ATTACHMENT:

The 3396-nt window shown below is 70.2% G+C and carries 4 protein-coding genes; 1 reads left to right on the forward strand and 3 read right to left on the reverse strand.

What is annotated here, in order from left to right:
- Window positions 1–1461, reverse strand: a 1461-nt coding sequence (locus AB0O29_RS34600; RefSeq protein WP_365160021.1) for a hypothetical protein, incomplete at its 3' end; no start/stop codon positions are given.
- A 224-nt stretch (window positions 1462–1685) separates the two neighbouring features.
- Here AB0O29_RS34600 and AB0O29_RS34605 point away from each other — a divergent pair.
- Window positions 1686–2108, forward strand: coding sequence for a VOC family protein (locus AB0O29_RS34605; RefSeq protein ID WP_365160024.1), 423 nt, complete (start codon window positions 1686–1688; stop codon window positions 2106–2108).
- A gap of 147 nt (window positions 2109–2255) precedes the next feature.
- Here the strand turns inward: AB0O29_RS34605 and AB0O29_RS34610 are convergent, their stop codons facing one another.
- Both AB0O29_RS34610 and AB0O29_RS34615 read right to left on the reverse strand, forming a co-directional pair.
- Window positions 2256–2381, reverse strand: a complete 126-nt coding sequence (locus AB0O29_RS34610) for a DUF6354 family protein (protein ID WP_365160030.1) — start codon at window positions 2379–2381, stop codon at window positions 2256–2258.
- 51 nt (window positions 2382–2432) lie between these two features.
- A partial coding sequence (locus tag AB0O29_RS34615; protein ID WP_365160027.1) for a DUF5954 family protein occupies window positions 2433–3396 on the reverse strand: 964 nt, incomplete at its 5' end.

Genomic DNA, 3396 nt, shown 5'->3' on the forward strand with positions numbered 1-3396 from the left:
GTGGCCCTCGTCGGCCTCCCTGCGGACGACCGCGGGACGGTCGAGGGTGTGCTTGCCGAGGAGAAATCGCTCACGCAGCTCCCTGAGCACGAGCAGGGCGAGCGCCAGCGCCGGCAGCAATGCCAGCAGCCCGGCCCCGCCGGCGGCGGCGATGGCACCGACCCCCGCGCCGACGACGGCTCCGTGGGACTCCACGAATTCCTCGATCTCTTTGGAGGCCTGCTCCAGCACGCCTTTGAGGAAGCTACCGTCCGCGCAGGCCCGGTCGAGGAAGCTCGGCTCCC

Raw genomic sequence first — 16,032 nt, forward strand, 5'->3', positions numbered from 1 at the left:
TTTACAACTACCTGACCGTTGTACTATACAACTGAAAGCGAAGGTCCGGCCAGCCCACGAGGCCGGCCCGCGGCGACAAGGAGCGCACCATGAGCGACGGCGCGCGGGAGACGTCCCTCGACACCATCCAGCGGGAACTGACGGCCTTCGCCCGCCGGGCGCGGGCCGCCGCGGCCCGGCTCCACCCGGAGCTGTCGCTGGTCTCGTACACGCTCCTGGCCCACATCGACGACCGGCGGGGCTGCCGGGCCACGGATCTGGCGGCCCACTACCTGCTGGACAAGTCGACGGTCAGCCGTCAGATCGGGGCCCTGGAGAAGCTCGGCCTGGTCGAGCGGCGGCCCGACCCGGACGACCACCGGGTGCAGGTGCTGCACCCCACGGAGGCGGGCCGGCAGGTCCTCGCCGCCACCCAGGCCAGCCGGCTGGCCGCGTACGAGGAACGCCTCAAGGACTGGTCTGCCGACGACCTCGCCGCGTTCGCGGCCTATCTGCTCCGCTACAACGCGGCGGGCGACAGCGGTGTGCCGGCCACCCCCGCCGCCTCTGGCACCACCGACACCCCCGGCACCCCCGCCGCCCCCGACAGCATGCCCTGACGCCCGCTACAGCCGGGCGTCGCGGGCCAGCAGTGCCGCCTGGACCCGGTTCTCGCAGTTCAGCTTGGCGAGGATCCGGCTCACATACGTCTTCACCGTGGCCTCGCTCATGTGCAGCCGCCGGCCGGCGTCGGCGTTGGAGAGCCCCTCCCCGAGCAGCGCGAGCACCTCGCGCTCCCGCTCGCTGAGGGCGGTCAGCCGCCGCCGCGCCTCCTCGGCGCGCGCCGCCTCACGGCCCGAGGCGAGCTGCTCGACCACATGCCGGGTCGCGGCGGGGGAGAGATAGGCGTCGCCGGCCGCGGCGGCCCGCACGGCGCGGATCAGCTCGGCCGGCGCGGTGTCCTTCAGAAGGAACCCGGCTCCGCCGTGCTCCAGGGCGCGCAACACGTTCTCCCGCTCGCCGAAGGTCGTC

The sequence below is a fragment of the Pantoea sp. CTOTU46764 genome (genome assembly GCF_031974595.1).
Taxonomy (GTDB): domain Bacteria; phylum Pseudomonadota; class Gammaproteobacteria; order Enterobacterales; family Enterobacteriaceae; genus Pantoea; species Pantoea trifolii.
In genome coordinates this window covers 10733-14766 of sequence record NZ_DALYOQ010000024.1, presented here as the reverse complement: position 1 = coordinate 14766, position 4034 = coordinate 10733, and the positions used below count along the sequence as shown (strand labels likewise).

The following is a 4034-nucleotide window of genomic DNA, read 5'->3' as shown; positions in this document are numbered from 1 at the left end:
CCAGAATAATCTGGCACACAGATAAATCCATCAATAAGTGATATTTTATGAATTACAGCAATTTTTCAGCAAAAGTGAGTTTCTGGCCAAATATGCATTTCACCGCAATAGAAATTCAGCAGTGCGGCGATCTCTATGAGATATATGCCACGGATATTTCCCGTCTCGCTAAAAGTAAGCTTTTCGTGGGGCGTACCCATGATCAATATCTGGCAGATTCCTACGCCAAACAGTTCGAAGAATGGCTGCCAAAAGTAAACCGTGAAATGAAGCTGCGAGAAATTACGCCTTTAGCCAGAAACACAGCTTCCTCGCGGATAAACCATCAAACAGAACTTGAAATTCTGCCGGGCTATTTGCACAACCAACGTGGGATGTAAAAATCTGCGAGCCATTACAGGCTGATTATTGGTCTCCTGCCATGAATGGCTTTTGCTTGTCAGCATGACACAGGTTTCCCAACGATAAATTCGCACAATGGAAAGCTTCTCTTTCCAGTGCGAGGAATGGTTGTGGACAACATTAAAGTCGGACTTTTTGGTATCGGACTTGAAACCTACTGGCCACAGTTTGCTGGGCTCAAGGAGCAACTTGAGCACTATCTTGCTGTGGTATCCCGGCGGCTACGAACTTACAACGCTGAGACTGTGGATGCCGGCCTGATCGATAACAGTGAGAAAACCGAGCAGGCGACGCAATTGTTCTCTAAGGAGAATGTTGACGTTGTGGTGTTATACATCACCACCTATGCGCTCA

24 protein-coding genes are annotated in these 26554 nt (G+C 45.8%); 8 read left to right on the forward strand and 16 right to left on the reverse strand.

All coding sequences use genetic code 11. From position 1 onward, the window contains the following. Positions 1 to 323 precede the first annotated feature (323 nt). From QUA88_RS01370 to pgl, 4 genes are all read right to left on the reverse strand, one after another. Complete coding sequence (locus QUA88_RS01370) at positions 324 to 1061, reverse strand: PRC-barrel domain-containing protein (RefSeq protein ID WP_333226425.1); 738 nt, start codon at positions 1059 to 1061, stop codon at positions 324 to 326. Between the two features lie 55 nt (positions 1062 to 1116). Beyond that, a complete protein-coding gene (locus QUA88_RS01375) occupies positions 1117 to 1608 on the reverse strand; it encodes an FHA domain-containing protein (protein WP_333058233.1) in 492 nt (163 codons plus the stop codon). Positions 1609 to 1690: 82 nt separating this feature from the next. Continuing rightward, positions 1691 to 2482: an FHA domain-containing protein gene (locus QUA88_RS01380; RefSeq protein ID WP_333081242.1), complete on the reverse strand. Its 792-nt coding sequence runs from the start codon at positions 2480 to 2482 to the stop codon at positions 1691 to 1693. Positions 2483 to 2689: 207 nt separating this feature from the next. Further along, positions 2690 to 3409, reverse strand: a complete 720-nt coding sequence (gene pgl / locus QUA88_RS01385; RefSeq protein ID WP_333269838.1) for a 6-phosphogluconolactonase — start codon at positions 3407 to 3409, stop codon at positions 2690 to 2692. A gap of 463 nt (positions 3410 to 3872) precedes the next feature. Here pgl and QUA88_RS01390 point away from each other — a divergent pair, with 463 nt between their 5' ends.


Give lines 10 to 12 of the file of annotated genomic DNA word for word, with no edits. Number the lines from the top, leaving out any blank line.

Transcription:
- Window positions 2256–2381, reverse strand: a complete 126-nt coding sequence (locus AB0O29_RS34610) for a DUF6354 family protein (protein ID WP_365160030.1) — start codon at window positions 2379–2381, stop codon at window positions 2256–2258.
- 51 nt (window positions 2382–2432) lie between these two features.
- A partial coding sequence (locus tag AB0O29_RS34615; protein ID WP_365160027.1) for a DUF5954 family protein occupies window positions 2433–3396 on the reverse strand: 964 nt, incomplete at its 5' end.